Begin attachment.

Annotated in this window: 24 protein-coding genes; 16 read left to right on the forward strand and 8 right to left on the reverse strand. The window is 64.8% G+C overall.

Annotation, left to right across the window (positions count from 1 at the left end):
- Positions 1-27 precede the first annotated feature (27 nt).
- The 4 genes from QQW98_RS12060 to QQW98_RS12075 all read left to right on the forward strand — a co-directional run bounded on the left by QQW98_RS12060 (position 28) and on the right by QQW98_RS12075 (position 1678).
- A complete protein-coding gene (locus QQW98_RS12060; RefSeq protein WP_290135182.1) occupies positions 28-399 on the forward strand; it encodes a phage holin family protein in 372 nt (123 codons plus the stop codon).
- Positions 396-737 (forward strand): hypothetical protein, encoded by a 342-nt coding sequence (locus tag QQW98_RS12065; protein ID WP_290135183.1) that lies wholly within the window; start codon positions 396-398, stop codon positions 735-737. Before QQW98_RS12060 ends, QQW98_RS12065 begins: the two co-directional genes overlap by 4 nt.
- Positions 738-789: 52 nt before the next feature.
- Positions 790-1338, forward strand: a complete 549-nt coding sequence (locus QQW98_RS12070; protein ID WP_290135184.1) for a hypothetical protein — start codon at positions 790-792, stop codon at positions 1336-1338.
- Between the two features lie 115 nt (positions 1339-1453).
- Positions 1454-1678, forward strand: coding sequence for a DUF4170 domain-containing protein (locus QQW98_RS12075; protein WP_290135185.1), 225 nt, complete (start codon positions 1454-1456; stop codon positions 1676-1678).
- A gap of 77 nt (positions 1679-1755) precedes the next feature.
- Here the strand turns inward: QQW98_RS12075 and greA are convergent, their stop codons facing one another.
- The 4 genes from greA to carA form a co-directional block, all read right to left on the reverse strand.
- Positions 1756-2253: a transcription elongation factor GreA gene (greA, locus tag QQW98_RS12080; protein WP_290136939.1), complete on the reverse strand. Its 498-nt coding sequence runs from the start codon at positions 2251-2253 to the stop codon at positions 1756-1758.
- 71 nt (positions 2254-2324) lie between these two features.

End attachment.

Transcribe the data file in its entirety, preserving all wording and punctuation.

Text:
Annotated in this window: 24 protein-coding genes; 16 read left to right on the forward strand and 8 right to left on the reverse strand. The window is 64.8% G+C overall.

Annotation, left to right across the window (positions count from 1 at the left end):
- Positions 1-27 precede the first annotated feature (27 nt).
- The 4 genes from QQW98_RS12060 to QQW98_RS12075 all read left to right on the forward strand — a co-directional run bounded on the left by QQW98_RS12060 (position 28) and on the right by QQW98_RS12075 (position 1678).
- A complete protein-coding gene (locus QQW98_RS12060; RefSeq protein WP_290135182.1) occupies positions 28-399 on the forward strand; it encodes a phage holin family protein in 372 nt (123 codons plus the stop codon).
- Positions 396-737 (forward strand): hypothetical protein, encoded by a 342-nt coding sequence (locus tag QQW98_RS12065; protein ID WP_290135183.1) that lies wholly within the window; start codon positions 396-398, stop codon positions 735-737. Before QQW98_RS12060 ends, QQW98_RS12065 begins: the two co-directional genes overlap by 4 nt.
- Positions 738-789: 52 nt before the next feature.
- Positions 790-1338, forward strand: a complete 549-nt coding sequence (locus QQW98_RS12070; protein ID WP_290135184.1) for a hypothetical protein — start codon at positions 790-792, stop codon at positions 1336-1338.
- Between the two features lie 115 nt (positions 1339-1453).
- Positions 1454-1678, forward strand: coding sequence for a DUF4170 domain-containing protein (locus QQW98_RS12075; protein WP_290135185.1), 225 nt, complete (start codon positions 1454-1456; stop codon positions 1676-1678).
- A gap of 77 nt (positions 1679-1755) precedes the next feature.
- Here the strand turns inward: QQW98_RS12075 and greA are convergent, their stop codons facing one another.
- The 4 genes from greA to carA form a co-directional block, all read right to left on the reverse strand.
- Positions 1756-2253: a transcription elongation factor GreA gene (greA, locus tag QQW98_RS12080; protein WP_290136939.1), complete on the reverse strand. Its 498-nt coding sequence runs from the start codon at positions 2251-2253 to the stop codon at positions 1756-1758.
- 71 nt (positions 2254-2324) lie between these two features.